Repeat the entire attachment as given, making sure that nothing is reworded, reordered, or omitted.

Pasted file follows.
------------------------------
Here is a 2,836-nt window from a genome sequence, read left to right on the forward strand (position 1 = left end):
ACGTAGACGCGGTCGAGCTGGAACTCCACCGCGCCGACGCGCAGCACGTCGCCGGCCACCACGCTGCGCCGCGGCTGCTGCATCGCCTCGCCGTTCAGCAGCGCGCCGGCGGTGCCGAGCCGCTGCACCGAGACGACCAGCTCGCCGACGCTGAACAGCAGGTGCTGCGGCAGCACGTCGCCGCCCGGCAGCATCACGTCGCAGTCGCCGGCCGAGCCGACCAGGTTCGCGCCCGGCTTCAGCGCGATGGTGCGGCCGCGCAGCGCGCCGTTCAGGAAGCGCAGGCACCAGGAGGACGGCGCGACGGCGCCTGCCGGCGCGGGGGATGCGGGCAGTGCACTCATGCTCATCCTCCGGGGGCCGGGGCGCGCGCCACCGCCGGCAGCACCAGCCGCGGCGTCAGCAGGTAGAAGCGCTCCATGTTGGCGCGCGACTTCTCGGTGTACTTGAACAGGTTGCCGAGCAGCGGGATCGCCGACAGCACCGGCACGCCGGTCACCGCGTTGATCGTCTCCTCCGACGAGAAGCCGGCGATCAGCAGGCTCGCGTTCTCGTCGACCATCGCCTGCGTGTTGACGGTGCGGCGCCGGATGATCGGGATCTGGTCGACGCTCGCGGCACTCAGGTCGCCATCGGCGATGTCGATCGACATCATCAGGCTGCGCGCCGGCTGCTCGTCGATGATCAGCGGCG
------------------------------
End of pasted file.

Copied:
Here is a 2,836-nt window from a genome sequence, read left to right on the forward strand (position 1 = left end):
ACGTAGACGCGGTCGAGCTGGAACTCCACCGCGCCGACGCGCAGCACGTCGCCGGCCACCACGCTGCGCCGCGGCTGCTGCATCGCCTCGCCGTTCAGCAGCGCGCCGGCGGTGCCGAGCCGCTGCACCGAGACGACCAGCTCGCCGACGCTGAACAGCAGGTGCTGCGGCAGCACGTCGCCGCCCGGCAGCATCACGTCGCAGTCGCCGGCCGAGCCGACCAGGTTCGCGCCCGGCTTCAGCGCGATGGTGCGGCCGCGCAGCGCGCCGTTCAGGAAGCGCAGGCACCAGGAGGACGGCGCGACGGCGCCTGCCGGCGCGGGGGATGCGGGCAGTGCACTCATGCTCATCCTCCGGGGGCCGGGGCGCGCGCCACCGCCGGCAGCACCAGCCGCGGCGTCAGCAGGTAGAAGCGCTCCATGTTGGCGCGCGACTTCTCGGTGTACTTGAACAGGTTGCCGAGCAGCGGGATCGCCGACAGCACCGGCACGCCGGTCACCGCGTTGATCGTCTCCTCCGACGAGAAGCCGGCGATCAGCAGGCTCGCGTTCTCGTCGACCATCGCCTGCGTGTTGACGGTGCGGCGCCGGATGATCGGGATCTGGTCGACGCTCGCGGCACTCAGGTCGCCATCGGCGATGTCGATCGACATCATCAGGCTGCGCGCCGGCTGCTCGTCGATGATCAGCGGCG